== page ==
It’s been over a week since the Italian election. The French President Emmanuel Macron and German Chancellor Angela Merkel, were planning for more integration. They want to continue with a banking union to protect members in case of another financial crisis.
The euro is the second most traded currency in the world and a key part of global capital flows.
But will it survive? Can the eurozone hold it together? And what does it mean for your investments here in Australia?
If you think the euro doesn’t matter to you, find out how the connections between economies shape the return you receive on your stocks, your bank account and the value of the Aussie dollar…
There are two very important events occurring this week. However, you’d be forgiven for not knowing they were happening. For currency traders, this news means the US dollar should remain weak, keeping the euro higher for the rest of the year.
The sooner you embrace the cashless society, the sooner they can implement negative interest rates and stimulate inflation.
Funny money is getting funnier and funnier. Our challenge is to figure out who the butt of the joke is.
Italy is not doing well economically. It has been affected by a nationwide banking crisis and Europe’s refugee crisis. Its debt to GDP has climbed to a whopping 131.8%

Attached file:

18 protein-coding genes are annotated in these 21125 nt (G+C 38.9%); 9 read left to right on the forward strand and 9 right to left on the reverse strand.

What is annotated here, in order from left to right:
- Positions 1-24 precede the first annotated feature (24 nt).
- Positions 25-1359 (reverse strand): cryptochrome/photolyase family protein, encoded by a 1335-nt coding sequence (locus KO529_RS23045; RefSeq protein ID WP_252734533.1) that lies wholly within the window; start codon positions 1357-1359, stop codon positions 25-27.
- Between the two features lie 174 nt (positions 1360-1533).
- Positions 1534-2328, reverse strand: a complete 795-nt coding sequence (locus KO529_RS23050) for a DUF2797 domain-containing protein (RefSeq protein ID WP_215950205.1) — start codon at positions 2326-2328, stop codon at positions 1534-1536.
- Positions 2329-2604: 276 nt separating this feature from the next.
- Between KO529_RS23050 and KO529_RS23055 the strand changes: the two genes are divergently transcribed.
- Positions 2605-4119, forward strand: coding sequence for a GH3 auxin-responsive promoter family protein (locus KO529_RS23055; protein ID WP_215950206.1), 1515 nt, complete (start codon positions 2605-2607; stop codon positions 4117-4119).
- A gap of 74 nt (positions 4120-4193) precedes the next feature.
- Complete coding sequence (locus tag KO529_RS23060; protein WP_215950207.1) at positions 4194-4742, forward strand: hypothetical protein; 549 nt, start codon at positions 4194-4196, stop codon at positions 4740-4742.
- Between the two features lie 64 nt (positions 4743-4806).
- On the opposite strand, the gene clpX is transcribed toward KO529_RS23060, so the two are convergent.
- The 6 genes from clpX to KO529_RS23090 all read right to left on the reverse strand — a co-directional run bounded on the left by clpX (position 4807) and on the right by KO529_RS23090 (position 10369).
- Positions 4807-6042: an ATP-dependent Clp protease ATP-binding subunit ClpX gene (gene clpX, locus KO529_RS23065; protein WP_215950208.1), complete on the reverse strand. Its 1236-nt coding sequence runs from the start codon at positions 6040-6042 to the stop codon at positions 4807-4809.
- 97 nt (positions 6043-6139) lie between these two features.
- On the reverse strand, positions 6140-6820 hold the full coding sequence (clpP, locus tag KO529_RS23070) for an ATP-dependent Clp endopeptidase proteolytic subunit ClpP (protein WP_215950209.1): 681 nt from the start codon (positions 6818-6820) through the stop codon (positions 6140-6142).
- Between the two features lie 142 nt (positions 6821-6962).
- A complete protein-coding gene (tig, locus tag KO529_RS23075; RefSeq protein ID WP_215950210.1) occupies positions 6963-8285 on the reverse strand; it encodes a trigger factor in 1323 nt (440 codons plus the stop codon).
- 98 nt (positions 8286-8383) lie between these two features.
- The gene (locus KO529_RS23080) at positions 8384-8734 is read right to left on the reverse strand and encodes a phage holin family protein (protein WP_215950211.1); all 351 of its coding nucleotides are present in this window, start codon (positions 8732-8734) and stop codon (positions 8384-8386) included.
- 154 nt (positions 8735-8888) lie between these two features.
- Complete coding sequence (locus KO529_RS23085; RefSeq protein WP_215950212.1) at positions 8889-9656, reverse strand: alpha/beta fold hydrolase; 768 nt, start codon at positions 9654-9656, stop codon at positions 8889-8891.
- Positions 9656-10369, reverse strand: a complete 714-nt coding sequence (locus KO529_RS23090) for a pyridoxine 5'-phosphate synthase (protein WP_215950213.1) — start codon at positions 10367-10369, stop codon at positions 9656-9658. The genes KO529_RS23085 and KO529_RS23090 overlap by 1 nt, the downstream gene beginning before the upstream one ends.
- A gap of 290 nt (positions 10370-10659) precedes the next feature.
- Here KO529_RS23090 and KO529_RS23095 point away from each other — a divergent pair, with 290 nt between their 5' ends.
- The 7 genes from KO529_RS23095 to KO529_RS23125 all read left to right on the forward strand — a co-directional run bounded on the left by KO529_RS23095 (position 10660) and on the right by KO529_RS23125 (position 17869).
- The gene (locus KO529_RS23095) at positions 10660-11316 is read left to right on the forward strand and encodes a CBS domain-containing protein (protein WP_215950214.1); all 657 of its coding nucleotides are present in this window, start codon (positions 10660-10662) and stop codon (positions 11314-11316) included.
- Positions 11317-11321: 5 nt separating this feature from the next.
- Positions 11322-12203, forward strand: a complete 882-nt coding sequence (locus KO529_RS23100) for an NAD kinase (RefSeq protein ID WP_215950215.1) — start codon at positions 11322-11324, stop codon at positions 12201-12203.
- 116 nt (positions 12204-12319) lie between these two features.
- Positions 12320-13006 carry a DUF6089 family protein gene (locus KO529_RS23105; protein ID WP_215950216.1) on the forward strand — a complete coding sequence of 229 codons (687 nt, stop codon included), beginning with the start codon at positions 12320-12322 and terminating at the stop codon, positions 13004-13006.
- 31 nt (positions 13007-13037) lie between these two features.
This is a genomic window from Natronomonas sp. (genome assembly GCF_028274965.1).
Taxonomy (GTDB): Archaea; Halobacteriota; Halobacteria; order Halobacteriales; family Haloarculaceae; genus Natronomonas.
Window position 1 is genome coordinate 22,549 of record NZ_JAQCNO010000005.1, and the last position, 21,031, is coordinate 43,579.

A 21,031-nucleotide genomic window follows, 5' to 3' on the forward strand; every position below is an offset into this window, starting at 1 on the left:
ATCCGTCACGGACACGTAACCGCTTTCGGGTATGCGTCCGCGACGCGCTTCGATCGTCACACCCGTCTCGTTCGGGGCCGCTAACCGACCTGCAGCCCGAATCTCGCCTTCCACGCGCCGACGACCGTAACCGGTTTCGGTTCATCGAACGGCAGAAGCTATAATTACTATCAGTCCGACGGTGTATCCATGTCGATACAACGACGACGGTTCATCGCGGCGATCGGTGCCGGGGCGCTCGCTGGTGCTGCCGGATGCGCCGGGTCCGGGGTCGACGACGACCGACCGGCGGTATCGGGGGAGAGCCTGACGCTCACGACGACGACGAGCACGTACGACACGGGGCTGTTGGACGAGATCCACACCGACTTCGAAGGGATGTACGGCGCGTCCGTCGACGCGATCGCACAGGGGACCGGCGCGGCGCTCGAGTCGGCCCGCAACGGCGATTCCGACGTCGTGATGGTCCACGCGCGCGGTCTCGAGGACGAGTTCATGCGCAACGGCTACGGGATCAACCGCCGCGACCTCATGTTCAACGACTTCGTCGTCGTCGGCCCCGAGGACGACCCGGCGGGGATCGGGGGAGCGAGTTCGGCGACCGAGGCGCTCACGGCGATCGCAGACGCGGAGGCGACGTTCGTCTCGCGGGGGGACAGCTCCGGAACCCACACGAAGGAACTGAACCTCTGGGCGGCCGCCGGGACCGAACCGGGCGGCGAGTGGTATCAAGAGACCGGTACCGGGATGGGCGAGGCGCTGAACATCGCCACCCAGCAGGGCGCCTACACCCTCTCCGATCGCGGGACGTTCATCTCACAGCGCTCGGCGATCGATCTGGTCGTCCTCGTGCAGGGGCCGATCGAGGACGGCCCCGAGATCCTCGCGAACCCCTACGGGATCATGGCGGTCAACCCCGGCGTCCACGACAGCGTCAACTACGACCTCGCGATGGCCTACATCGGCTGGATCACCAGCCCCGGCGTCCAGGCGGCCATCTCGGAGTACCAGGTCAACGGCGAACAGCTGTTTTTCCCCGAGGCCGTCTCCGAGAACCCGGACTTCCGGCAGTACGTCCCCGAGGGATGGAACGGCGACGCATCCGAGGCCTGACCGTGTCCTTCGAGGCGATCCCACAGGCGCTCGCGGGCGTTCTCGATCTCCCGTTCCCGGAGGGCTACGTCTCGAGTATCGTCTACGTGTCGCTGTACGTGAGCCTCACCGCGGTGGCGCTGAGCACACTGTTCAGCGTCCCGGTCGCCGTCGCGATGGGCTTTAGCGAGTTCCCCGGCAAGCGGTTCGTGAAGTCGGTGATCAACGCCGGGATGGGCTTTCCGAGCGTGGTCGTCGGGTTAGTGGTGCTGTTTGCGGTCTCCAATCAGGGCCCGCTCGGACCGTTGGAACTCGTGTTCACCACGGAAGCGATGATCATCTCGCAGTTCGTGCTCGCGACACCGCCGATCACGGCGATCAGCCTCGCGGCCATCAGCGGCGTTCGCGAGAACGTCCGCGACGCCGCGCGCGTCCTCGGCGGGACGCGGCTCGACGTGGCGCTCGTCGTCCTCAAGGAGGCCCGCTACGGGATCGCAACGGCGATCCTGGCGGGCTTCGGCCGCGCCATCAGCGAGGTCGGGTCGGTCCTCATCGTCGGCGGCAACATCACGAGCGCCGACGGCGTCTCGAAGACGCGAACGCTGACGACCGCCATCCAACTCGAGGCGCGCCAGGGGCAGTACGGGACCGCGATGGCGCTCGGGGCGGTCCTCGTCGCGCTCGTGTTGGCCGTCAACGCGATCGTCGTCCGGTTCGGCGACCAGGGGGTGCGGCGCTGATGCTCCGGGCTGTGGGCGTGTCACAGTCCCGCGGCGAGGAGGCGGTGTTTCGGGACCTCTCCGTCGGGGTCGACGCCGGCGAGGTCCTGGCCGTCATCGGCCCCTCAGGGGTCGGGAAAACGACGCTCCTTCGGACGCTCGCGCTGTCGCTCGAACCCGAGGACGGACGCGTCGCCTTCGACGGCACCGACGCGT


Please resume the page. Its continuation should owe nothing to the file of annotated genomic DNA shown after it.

even though Spain’s economy grew last year, it has the second largest deficit to GDP ratio in the EU. And in 2015, Spain failed to fulfil its deficit goals.
Italy’s stock market has been a rollercoaster ride this year. Italian banks have lost more than 50% of their market capitalisation.
The Brexit will kill any of the EU recovery signs we saw during the last few months. And it may even spark a new economic crisis.
Last week, the Dow fell 1%. The media blamed nervousness over the upcoming referendum in Britain (Brexit) on whether to leave or stay in the European Union (EU).
Being told what to do and how to operate by unelected and faceless Eurocrats would be enough for me to vote for a Brexit.
Whether the euro is most at risk of a Soros attack. Some analysts think that if the UK leaves the EU, it could put the entire European project at risk.
Overnight, European Central Bank (ECB) President Mario Draghi sent shockwaves through global markets. It’s not so much what the ECB did, but what it didn’t do that was the problem.
How will central banks stop the recession when they’ve used up their dry powder fighting the currency wars?
As we kick off another week here in Australia, Europe winds its down under the threat of another terrorist attack. Brussels is apparently in a state of lockdown.
The Australian dollar is trading at six year lows against the greenback this morning. It fell to $0.691 at 9:30am AEST, down from $0.698 on Friday.